In 2005, an engineer poring over designs for a new jet engine component at GE Aviation stumbled upon a sort of crazy idea: We can just make it ourselves.

She had been working with a local 3-D printing service in Cincinnati, Ohio, called Morris Technologies for about five years at that point, developing prototypes for a new kind of fuel injector.

Over that time, she had watched the additive technologies at Morris blossom from rough plastic models to finished metal pieces that almost seemed to rival the real thing. In fact, she thought, they did rival the real thing.

What’s more, she realized that “GE could use additive technologies to create intellectual property that it would not be able to do making it from traditional means,” recalls Greg Morris, cofounder and CEO of Morris Technologies.

“In fact, they could actually enhance the design by doing things they couldn’t do any other way outside of additive.”

So, the engineer thought, by abandoning the normal supply chain and its vast, global network of manufacturers responsible for producing the 20 or so components of the old fuel nozzle, GE could make a better, simple nozzle all by itself, designed and manufactured in-house.

It’s an idea that has inevitably dawned on just about every manufacturer, entrepreneur and futurist daydreamer involved in 3-D printing’s slow 30-year maturation.

In the 3-D printed supply chain, the theory goes, everything is an in-house job—every company is totally vertical and totally independent, every production effort totally local.

So as additive manufacturing builds up, the supply chain is flattened out, mashing the global web in a straight line stretching directly from producer to consumer.

It is supposed to herald a new age of innovation, of entrepreneurship, of streamlined, low-cost, high-efficiency, customizable green manufacturing.

And that sounds great. But it’s all just science fiction nonsense.

Except that GE is really doing it.

Reshaping an Industry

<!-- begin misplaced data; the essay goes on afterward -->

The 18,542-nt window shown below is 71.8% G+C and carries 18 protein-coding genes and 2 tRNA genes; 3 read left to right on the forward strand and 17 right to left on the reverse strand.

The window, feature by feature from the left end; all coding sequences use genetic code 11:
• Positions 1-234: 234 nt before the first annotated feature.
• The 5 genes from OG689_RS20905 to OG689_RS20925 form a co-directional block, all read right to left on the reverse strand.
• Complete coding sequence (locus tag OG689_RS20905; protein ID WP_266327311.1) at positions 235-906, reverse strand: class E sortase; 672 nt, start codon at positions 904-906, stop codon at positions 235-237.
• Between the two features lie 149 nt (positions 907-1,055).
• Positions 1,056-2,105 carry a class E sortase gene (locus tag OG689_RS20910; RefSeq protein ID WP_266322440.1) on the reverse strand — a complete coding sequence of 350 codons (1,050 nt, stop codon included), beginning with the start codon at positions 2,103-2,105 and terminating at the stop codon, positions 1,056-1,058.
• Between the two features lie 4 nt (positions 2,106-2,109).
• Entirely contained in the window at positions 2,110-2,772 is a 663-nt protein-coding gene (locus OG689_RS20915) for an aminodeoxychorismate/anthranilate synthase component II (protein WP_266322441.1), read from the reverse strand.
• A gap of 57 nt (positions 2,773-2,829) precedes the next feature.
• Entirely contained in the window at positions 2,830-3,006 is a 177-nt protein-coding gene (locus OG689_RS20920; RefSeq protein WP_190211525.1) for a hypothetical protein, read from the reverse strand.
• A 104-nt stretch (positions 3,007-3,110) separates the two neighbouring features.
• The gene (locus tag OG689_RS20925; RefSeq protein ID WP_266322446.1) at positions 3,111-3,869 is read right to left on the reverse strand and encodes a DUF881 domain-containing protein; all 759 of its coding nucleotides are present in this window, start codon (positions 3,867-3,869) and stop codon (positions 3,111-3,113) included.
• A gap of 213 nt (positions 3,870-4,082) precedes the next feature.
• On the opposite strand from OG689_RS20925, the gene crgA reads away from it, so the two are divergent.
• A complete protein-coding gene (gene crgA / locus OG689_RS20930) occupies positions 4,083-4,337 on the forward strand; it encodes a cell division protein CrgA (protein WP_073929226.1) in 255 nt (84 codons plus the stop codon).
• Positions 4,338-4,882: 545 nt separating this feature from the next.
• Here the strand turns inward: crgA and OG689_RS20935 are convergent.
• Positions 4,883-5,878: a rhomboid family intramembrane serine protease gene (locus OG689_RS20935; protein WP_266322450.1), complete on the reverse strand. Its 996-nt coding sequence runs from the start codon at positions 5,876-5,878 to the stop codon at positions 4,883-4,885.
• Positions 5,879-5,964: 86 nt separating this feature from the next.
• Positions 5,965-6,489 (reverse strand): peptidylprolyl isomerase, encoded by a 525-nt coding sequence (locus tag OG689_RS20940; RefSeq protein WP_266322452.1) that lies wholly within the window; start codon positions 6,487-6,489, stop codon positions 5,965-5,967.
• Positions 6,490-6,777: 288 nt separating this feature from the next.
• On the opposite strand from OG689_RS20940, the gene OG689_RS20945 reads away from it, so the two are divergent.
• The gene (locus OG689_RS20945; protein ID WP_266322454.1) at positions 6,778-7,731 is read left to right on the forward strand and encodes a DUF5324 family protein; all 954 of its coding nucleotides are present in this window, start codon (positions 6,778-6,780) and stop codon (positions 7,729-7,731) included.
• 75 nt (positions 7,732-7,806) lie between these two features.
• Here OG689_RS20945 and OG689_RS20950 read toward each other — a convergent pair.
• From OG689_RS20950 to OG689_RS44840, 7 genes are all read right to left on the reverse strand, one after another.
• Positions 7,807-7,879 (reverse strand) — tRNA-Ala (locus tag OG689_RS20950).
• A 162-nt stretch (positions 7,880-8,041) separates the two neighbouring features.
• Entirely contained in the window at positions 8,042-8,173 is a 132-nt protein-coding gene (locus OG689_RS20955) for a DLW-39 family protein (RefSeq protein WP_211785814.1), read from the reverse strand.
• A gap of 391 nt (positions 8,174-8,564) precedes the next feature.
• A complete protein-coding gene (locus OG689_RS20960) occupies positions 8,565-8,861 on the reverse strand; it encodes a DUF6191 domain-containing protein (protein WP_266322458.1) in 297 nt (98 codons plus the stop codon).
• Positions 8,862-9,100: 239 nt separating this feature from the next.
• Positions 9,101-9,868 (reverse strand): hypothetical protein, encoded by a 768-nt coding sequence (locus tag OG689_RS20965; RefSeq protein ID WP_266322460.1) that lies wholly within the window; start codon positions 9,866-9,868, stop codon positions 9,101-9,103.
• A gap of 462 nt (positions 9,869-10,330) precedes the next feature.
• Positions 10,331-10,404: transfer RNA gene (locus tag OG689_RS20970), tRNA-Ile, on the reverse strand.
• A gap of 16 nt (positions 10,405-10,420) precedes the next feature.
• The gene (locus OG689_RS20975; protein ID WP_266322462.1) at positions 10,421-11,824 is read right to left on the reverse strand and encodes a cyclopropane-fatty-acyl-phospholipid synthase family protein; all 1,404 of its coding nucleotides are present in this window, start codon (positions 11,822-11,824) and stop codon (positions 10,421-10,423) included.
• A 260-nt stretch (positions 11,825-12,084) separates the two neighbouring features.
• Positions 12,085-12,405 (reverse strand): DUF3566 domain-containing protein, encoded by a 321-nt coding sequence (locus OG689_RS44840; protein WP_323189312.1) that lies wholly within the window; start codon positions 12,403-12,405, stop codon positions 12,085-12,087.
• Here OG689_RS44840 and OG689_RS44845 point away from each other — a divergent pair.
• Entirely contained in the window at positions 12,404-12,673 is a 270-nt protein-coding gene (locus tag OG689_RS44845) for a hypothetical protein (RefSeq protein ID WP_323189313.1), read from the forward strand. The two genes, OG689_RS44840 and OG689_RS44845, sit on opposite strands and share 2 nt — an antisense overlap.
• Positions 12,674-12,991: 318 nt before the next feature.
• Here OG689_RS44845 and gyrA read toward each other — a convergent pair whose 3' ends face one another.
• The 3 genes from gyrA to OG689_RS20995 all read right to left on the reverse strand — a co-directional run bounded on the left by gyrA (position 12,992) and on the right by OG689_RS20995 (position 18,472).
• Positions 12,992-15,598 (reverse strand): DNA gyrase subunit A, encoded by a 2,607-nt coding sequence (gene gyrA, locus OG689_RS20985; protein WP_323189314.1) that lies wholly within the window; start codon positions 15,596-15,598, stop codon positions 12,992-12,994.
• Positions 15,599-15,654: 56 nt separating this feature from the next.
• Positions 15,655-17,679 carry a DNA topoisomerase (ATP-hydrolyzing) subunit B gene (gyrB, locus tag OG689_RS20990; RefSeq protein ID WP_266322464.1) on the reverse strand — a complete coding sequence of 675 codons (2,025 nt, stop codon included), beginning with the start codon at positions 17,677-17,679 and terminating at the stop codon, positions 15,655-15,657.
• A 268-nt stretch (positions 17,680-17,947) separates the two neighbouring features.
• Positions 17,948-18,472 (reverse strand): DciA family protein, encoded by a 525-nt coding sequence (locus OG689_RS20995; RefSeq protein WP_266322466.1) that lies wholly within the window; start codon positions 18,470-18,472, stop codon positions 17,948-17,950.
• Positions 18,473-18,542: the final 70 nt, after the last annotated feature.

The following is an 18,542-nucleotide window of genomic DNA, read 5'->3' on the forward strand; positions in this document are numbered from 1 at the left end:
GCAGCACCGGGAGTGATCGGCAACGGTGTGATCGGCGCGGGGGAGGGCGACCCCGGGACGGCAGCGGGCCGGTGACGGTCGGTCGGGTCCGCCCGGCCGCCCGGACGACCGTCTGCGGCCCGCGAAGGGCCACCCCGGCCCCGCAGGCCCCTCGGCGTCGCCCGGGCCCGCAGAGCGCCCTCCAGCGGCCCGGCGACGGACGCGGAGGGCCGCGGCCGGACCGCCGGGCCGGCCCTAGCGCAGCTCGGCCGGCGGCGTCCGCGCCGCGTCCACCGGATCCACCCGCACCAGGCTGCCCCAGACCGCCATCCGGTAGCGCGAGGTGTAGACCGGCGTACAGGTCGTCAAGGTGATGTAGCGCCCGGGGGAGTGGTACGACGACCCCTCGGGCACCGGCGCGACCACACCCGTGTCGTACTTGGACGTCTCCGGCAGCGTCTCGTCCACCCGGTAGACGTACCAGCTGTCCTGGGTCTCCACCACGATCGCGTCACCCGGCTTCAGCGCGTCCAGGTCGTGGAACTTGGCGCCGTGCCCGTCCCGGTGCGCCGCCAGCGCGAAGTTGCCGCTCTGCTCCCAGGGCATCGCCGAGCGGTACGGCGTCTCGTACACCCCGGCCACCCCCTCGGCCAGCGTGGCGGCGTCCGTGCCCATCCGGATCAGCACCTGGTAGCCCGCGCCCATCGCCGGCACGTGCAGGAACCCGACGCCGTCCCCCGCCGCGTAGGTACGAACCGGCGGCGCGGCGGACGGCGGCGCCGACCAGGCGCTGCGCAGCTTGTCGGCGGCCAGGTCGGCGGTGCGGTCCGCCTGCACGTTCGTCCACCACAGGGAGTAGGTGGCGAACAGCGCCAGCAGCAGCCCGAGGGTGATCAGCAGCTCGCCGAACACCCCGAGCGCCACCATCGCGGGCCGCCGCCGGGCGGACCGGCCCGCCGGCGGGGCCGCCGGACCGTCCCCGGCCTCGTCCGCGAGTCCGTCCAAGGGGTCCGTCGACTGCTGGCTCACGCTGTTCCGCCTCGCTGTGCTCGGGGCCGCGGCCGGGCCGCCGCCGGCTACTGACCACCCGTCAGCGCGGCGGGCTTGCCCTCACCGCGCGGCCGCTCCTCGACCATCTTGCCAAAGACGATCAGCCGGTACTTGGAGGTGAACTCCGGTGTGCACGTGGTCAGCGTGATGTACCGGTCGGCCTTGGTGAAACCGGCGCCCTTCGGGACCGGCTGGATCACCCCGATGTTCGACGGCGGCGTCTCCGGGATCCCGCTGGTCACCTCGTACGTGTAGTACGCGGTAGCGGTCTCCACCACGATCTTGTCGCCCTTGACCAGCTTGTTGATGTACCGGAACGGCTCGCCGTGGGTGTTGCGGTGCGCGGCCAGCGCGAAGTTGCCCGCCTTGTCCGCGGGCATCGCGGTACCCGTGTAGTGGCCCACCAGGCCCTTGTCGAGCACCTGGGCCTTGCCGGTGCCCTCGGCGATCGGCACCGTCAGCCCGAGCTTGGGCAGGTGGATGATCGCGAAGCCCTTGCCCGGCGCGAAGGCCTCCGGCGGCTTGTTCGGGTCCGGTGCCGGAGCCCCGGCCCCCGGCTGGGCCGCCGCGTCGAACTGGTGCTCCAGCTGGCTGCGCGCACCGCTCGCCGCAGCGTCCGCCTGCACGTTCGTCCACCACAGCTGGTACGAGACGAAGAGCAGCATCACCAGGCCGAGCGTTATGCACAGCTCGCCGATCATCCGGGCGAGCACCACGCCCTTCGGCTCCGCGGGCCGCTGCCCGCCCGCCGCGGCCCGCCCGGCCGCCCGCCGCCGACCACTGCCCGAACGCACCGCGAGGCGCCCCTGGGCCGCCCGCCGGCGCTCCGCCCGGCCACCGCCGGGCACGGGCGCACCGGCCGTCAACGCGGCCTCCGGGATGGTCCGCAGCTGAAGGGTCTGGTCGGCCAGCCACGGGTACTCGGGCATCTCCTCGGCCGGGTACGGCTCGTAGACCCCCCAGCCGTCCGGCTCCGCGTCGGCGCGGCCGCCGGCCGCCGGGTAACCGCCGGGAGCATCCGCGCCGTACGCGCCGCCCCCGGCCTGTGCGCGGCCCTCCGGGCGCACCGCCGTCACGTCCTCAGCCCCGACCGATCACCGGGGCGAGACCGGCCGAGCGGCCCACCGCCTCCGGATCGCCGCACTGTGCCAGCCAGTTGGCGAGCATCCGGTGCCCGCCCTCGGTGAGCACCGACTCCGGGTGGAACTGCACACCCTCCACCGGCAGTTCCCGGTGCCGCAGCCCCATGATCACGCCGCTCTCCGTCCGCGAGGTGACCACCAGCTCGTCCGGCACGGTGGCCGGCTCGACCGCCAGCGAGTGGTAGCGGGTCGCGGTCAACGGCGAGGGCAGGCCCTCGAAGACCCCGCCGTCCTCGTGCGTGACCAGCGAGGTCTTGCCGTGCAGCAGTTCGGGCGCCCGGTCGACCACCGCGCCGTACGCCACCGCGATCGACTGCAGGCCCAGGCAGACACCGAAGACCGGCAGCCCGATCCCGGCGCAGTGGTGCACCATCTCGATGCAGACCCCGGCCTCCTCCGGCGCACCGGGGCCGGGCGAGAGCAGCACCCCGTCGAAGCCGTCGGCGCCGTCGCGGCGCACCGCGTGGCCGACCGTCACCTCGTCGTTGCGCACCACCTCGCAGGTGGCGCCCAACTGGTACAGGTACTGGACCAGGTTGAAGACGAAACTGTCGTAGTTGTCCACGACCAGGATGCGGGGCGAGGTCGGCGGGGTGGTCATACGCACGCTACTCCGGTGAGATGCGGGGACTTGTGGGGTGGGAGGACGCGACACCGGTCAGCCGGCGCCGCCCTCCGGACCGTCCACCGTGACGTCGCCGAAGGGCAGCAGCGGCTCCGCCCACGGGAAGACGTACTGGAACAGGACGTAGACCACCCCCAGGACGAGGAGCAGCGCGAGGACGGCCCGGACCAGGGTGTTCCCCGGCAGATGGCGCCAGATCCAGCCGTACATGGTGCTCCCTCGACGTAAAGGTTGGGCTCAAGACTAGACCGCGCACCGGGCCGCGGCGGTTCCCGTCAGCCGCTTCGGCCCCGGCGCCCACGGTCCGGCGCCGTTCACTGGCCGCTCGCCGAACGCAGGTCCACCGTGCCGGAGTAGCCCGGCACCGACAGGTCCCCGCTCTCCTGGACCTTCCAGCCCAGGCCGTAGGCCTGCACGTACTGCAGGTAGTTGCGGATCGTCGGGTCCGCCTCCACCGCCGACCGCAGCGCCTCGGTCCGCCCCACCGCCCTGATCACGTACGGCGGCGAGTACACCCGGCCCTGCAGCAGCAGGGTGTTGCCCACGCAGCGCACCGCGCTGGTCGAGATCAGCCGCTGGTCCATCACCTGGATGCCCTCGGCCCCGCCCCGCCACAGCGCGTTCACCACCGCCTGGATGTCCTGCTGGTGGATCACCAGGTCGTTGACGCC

In 2016, GE Aviation’s additive production facility will begin printing fuel nozzles for the new LEAP jet engine—an engine that will be used to fly Airbus A320s, Boeing 737s and Comac 919s.

These are 100% 3-D printed components, designed by GE engineers and printed on GE equipment in GE factories, which will be churning out 30,000 to 40,000 of them per year by 2020.

This is exactly what the 3-D printing world has been waiting for.

“This is a fuel nozzle, not some trivial part,” Morris explains. “This is a technically exceedingly challenging part with a very, very demanding application with a critical role in the engine. It’s something that GE has never produced internally before, which it never could produce internally before. But now it will.”

And that, he says, is a big deal.

“This project alone has the promise to change the whole industry,” he says. “It’s a paradigm shift in how we design and manufacture certain components for our industrial products. It’s overwhelming how many different directions and ways GE can leverage this technology.”

Perhaps no one knows the extent of this impact better than Terry Wohlers, president and principal consultant at Wohlers Associates.

“This is an exciting time for the industry,” he says. “Additive manufacturing at this scale presents the opportunity to flatten the supply chain. Imagine consolidating 15 to 20 parts into one. Part numbers and assembly lines, certification paperwork and inspection, all of those things disappear.”

The impact of it has been developing for years, he says. Final part production, for example, has been on a steep vertical climb for over a decade, popping up in industries ranging from aerospace and medical devices to jewelry and dental crowns.

According to the Wohlers Report 2013, production of end-use parts like the fuel injector accounted for about 28.3% of the total $2.2 billion 3-D printing industry in 2012—that’s up 18% from the year previous and 626% from a decade ago.

“Final part production,” he says, “is really reshaping the entire industry.”